S: Aroma is quite floral with a medicinal note and some cider apples thrown in… colour me “what-the-f__k-is-this?” which is a purple-brown hue. Hint of lemon in there as well perhaps? Indeed. Malt, where are you hiding today? 8/10.

T: The flavour is floral, like a potpourri, my mouth has never been so much like an air freshener, with hints of the following: Citrus, biscuit malt and apple ester with an astringent dry finish – it’s the classic dry gin martini equivalent of a beer – you can feel this brew evaporate turning your tongue into the Sahara. Not bad, if you’re into that sort of thing. 7/10.

M: Mid to light bodied with a light carbonation and the aforementioned astringency dominating the palate here… the Japanese are totally jealous. 7/10.

D: I like Brakspear – so far I’ve tried two of their beers and they’ve been completely different unlike another certain brewer whom I just reviewed (I’ll give you a hint: sheep, possibly a herd, managed by someone named “Neame”) for whom it is difficult to pick their brews apart from each other. But I digress (my favourite activity) as this Brakspear is a brew I recommend with a caveat – do you have another drink handy because this is one dry MOFO. 7/10.

Food match: WARNING: DO NOT CONSUME WATER CRACKERS WITH THIS BEER.

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Shepherd Neame Master Brew Kentish Ale

Total Score: 6.6/10 Caramel1 Earth1 Coriander1 Nonicpint1

It sounds like the name of a new Iron Chef style brewing show where Sam Calagione battles against Jim Koch for the Iron Brewer crown, which is a hat shaped like a Spiegelau IPA glass: Master Brew… Kentish Ale! [said with a pause in the middle with an overtly ridiculous American movie trailer voice] However it isn’t. It’s just a beer. A beer by Shepherd Neame nonetheless but still a beer [I so wanted to see “Master Brew Kentish Ale” on the T-box, but oh well *pops open bottle*].

Poured from a you-know-what-size-it-is into you-know-which-receptacle, aka 500ml/nonic pint.

A: Clear auburn-copper body with a foamy off-white 1 cm head that wont actually just quit. I don’t know how Shepherd Neame do it but all their beers look exactly the same, least the ones I’ve tried… just as well it’s a good look for an EB. 7/10.

S: All their aromas are similar too… do you reckon Shepherd Neame distribute the same product in different packaging and the joke’s on us? I swear I had a Spitfire the other day and the aroma was exactly the same… toffee/caramel malts, fruity/earthy hops and a restrained tea leaf tannin in the background. Straight up English Bitter goodness right ‘ere! 7/10.

T: Verbatim what I wrote for Spitfire applies: “Balanced flavour here; the hops add a citrus tang and the caramel malts come through on the back palate”… Shepherd Neame I like you but you are seriously ‘aving a larf. If I could taste a point of difference this one has a bolder herbal bitter note in the finish but otherwise this brew is a definite bed mate to Bishops Finger and Spitfire, the fact that those other brews are decent reflects on this similarly tasting brew. Metal note implies some classic copper vats used in the brewing process and a slight distraction. 7/10.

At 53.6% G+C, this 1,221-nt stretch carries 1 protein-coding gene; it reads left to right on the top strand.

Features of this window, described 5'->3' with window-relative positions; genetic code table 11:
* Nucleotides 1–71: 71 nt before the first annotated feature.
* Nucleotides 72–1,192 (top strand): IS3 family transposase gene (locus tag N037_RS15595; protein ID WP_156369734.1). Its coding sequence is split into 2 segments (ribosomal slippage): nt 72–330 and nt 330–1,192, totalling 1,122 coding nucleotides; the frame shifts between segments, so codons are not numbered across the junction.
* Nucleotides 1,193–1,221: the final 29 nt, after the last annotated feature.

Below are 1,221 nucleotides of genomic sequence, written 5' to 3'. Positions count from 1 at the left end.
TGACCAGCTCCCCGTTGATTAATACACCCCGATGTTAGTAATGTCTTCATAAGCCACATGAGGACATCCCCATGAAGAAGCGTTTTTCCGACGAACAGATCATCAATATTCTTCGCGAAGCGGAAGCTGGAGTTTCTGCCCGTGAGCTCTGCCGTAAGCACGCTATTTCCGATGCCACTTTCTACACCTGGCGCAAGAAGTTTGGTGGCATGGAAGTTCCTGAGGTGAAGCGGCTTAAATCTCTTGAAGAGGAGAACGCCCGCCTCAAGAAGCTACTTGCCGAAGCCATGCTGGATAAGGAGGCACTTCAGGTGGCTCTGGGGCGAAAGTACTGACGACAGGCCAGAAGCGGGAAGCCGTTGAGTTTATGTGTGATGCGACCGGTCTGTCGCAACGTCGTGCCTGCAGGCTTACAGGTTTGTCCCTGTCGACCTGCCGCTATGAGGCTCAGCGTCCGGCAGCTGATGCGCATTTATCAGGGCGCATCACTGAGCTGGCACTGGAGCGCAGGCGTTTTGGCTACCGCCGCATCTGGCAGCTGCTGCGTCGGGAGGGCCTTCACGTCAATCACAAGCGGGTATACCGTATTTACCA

M: It’s not all “good news goats” with a carbonation that is distractingly “burpy” for lack of a better descriptive, body is mid to light and spot on though. 5/10.

D: Not bad as usual Mr. Neame. This is a decent enough EB that doesn’t wow but at the same time it doesn’t disappoint either – it’s like the ale version of long-relationship sex – gets the job done. My only gripe is how gassy it is – it certainly doesn’t facilitate the ‘slamming down pints Dave Lister style’ drinking that I know and love, I’ve really had to pace myself with this one, maybe that was Shepherd Neame’s plan all along… 6/10.

Food match: That not-so-old English classic: Chicken Tikka Masala with Biriyani and a Naan of course!

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Brakspear Bitter

Total Score: 7.5/10 Butter1 Caramel1 Earth1 Nonicpint1

Classic English Bitter? Yes please! And, according to the label on this bottle of Brakspear, this is the original taste of Oxfordshire… as if a county in England could have a specific taste… anyway, I’ve got my Bitter and I’m as happy as a Frenchman who has just invented a pair of self-removing trousers. Wow, I can’t believe I haven’t used that Blackadder reference before.

Poured from a 500ml bottle into a nonic pint.

A: Typical English Bitter clear copper body with a thin cream coloured lace instead of a head. 7/10.

S: Toffee and butterscotch, tons of the stuff, suits me fine – I’m a Werther’s man! The hops struggle to add a note of anything under this oppressive malt regime, but it is an English Bitter – an oxymoron style that is hardly bitter at all. 8/10.

T: Bold in its massive buttery Diacetyl content, with again – a strong toffee centre with some hints of yeast fruitiness (think cider apples) and a light earthy hop finish. Impressive overall given the 3.4% ABV, some 5% Ales don’t reach a profile as tasty as this. The balance is quite well done with mild sweetness countered by the light hop bitterness. I’m very interested in trying their Triple now, that should be a tour de force. 7/10.

M: Mid to light bodied with a light English pub carbonation. 8/10.

D: It’s all good with Brakspear then, an impressive, and in two words: Sessionable Ale. This is the stuff that Ye Olde English pub goers cram into their gullets in massive quantities so that they may still be able to hold a decent conversation without mincing their words or dribbling saliva on themselves (a rookie session drinkers mistake). To me the fact that this tastes like a 5% ABV drop and has those classic English Ale flavours, is what typifies that segment of culture, and really makes me miss the UK pint after work, sniff. 8/10.

Food match: I could picture this brew with a light game roast (pheasant or partridge) with a light gravy, a Yorkshire pudding, roast vegetables (potato, carrot, squash) and peas.